Thyroid cancer is quite rare in the UK with around 3,400 diagnoses made each year. It is more common in women than in men.
THYROID cancer is quite rare in the UK – less than 1 percent of every 100 cancers diagnosed in Britain is a thyroid cancer.
Around 3,400 diagnoses are made each year, with it more common in women than in men. So what are the signs and symptoms to look out for and how is it treated?
What is thyroid cancer?
The thyroid gland is found at the base of your neck at the front, just behind the hollow where your collarbones meet.
It is a butterfly-shaped gland that makes and releases hormones that regulate your heart rate, blood pressure, body temperature and weight.
It is made up of two lobes connected by a bridge of tissue.
What are the signs and symptoms of thyroid cancer?
Thyroid cancer doesn’t usually present any signs or symptoms early in the disease.
It is usually found when patients are undergoing ultrasounds, CT scans or MRIs for an unrelated reason.
As the cancer grows it may cause;
- A lump that can be felt or is visible through the skin on your neck
- A change to your voice
- Difficulty swallowing
- A mysterious cough
- Pain in your neck and throat
How is thyroid cancer treated?
Doctors will decide on your treatment depending on which type of thyroid cancer you have, what stage it is at and what your general health and fitness level is.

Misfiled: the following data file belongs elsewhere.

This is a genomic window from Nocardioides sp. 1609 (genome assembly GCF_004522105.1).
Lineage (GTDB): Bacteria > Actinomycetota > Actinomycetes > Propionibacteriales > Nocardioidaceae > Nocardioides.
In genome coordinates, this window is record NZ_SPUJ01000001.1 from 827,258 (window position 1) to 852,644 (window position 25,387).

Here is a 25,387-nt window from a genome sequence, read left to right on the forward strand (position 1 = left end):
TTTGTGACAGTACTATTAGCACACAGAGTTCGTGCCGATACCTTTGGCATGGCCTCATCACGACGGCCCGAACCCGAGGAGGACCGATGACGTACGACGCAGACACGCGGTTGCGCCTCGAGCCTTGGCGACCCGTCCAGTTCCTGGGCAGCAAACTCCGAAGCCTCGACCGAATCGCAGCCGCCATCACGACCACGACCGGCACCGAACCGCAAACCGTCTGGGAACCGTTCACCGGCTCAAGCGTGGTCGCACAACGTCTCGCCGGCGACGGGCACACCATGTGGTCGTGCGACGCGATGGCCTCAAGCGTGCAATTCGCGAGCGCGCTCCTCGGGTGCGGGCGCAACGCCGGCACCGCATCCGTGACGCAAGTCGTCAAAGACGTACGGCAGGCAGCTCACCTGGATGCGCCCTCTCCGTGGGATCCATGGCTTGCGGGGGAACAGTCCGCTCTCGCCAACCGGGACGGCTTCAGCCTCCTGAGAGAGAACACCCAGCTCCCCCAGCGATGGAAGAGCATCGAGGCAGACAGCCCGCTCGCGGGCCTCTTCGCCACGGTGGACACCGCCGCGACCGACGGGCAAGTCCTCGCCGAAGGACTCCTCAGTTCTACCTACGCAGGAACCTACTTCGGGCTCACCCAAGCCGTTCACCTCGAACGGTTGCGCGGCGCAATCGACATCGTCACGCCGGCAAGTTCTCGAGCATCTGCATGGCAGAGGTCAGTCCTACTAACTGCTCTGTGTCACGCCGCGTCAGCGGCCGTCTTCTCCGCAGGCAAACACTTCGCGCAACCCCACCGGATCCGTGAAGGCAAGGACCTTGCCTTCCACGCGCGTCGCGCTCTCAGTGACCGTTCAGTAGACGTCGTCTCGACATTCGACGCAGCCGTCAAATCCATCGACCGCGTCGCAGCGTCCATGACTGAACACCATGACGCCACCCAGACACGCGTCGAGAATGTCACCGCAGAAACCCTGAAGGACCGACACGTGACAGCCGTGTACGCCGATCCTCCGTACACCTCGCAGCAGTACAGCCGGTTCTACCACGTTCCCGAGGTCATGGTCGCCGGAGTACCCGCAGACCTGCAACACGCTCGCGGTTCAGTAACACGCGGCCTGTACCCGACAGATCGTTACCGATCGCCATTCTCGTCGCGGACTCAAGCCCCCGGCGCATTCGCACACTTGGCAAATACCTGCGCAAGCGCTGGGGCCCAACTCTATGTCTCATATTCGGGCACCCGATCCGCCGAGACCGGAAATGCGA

The main treatments are;
- Surgery – an operation called a thyroidectomy (partial or total) to remove the affected gland
- Radiotherapy iodine treatment – thyroid cells absorb iodine and the radiation in the iodine kills the cancer cells
- Thyroid hormone therapy – hormones are taken to stop your body from making the thyroid stimulating hormone, which can reduce the risk of the cancer coming back or slow it down if it’s already spread
- Radiotherapy – external therapy using high energy waves to kill the cancer cells
- Chemotherapy – this is still an experimental treatment and the chemo drugs are used to disrupt the growth or destroy the cancer cells
- Biological therapy – several drugs have been developed to stimulate the body to attack or control the growth of cancer cells.